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Stocks fall, bond prices rise as investors seek safe ground

Stocks fell and bond prices rose sharply on Wall Street Friday amid signs that economic fallout from the viral outbreak that originated in China is hurting U.S. companies. The yield on the 30-year Treasury reached a record low as investors sought the safety of U.S. government bonds, driving their prices higher. The price of gold also rose.

New data showing manufacturing and business activity suddenly slowed this month added to investors' anxiety. News that infections are spreading added to traders' jitters. The losses had the benchmark S&P 500 index on track for its first weekly loss after two weeks of gains.

“There's a little bit more concern about how hard this is going to impact, not just Asia, but also the broad global economy,” said Adam Taback, chief investment officer for Wells Fargo Private Bank. Travel restrictions, business closures and other efforts in China aimed at containing the spread of the virus have begun to disrupt supply chains and sales prospects for Apple and other big companies.

The situation has begun to weigh on the U.S. economy. Data from IHS Markit show U.S. manufacturing and business activity slowed in February from the previous month, coming in below analysts' expectations.

Technology companies accounted for much of the selling. Chipmakers, which rely heavily on China for both sales and supply chains, were some of the worst hit. Advanced Micro Devices slid 7%, while Nvidia fell 5.6%.

Companies that depend on consumer spending, especially in travel-related industries, also fell broadly. Marriott International shed 2.7% and Carnival fell 1.8%. American Airlines dropped 3.2%. General Motors lost 2.2% and other automakers slipped as the virus hurts auto sales in China.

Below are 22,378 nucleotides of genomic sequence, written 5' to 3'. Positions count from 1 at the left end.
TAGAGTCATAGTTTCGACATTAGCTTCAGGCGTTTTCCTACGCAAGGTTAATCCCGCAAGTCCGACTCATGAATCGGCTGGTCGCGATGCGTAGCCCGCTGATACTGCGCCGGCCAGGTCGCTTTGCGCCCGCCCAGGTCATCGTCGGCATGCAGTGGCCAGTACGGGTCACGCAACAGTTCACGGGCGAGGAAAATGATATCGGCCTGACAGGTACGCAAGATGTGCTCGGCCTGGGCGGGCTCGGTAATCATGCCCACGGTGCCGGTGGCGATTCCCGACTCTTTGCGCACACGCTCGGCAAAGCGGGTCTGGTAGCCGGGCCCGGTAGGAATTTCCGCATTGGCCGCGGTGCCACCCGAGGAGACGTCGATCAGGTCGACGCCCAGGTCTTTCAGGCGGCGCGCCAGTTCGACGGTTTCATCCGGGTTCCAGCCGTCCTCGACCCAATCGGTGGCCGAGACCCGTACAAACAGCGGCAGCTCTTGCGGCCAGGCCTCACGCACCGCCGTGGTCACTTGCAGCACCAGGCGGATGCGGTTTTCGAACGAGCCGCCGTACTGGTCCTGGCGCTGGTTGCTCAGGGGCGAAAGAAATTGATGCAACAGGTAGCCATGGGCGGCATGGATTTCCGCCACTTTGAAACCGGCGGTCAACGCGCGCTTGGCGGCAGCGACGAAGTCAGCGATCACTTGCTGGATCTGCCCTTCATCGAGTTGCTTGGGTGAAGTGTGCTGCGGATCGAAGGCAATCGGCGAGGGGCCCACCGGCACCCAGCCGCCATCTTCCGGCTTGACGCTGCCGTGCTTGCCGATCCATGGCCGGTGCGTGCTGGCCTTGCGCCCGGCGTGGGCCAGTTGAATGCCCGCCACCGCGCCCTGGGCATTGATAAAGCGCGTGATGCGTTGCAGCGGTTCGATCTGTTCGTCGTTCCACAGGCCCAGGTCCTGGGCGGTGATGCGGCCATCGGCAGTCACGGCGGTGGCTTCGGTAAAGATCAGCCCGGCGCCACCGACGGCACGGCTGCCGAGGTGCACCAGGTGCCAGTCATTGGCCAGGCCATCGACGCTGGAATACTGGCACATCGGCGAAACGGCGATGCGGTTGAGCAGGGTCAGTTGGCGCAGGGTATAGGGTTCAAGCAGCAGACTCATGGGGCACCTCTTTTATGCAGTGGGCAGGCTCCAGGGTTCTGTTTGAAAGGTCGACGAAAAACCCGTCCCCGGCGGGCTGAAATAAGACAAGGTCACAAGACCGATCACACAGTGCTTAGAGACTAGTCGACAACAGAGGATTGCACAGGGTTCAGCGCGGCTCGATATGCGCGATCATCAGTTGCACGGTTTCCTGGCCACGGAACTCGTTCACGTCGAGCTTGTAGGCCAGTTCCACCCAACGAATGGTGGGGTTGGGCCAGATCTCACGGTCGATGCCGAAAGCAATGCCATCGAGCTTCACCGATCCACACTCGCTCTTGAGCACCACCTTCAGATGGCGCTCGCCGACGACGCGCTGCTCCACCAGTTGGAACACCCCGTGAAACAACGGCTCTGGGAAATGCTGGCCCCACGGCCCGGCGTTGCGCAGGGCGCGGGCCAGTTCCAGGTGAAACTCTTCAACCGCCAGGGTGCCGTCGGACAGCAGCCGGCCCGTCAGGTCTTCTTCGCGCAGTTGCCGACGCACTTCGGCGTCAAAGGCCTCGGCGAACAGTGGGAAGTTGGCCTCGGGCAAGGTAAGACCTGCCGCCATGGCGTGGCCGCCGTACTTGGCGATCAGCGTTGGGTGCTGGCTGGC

Investors headed for safer territory. Real estate companies and utilities held up better than the rest of the market. Bond prices rose, pushing yields lower. The price of gold, another haven for nervous investors, jumped 1.7%.

KEEPING SCORE: The S&P 500 index fell 1.2% as of 3:30 p.m. Eastern time. The Dow Jones Industrial Average slid 271 points, or 0.9%, to 28,948. The Nasdaq lost 2%. The Russell 2000 index of smaller company stocks gave up 1.1%. Asian and European markets also fell.

RUSH TO SAFETY: Treasury prices dove after a report from IHS Markit indicated U.S. business activity is contracting in February for the first time since the federal government shut down in 2013. Yields fall when prices for bonds rise, and investors are rushing for safety amid worries about how much economic damage the virus will do.

The yield on the 30-year Treasury reached a record low of 1.886%, according to Tradeweb. It was 1.98% late Thursday. The yield on the more closely followed 10-year Treasury fell to 1.46% from 1.52%. That yield, which is a benchmark for mortgages and other kinds of loans, was close to 1.90% at the start of this year.

Expectations have been building among traders that the Federal Reserve will need to cut interest rates this year to help the economy. They’re pricing in a 90% probability of at least one cut this year, up from an 85% probability a day ago and a 58% probability a month ago.

VIRUS WARNINGS: Coca-Cola is the latest big name to warn investors that the economic impact from the virus will hurt its finances. China is a big market for the company, and Coke now expects a hit of 2 cents per share to its first-quarter profit.

Universal Display, which makes LED-technology for televisions and other products, expects the virus to hurt orders in 2020. The International Air Transport Association said the virus threatens to erase $29 billion of this year’s revenue for global airlines, though mostly for Chinese carriers.

SPREADING ANXIETY: South Korea said 204 people have been infected with the virus, quadruple the number of cases it had two days earlier. More than 76,000 people have been infected globally, with most of the cases and deaths centered in China. That nation’s leadership on Friday shifted to a more cautious tone and said it has not yet reached a turning point for the virus and the situation in the hardest hit province remains grave.

GOOD HARVEST: Deere jumped 7.2% after the farm equipment maker handily beat Wall Street’s fiscal first-quarter profit forecasts. The company is coming out of an extended period in which it was bruised by the ongoing trade war between the U.S. and China.

AP Business Writers Damian J. Troise and Stan Choe contribued.

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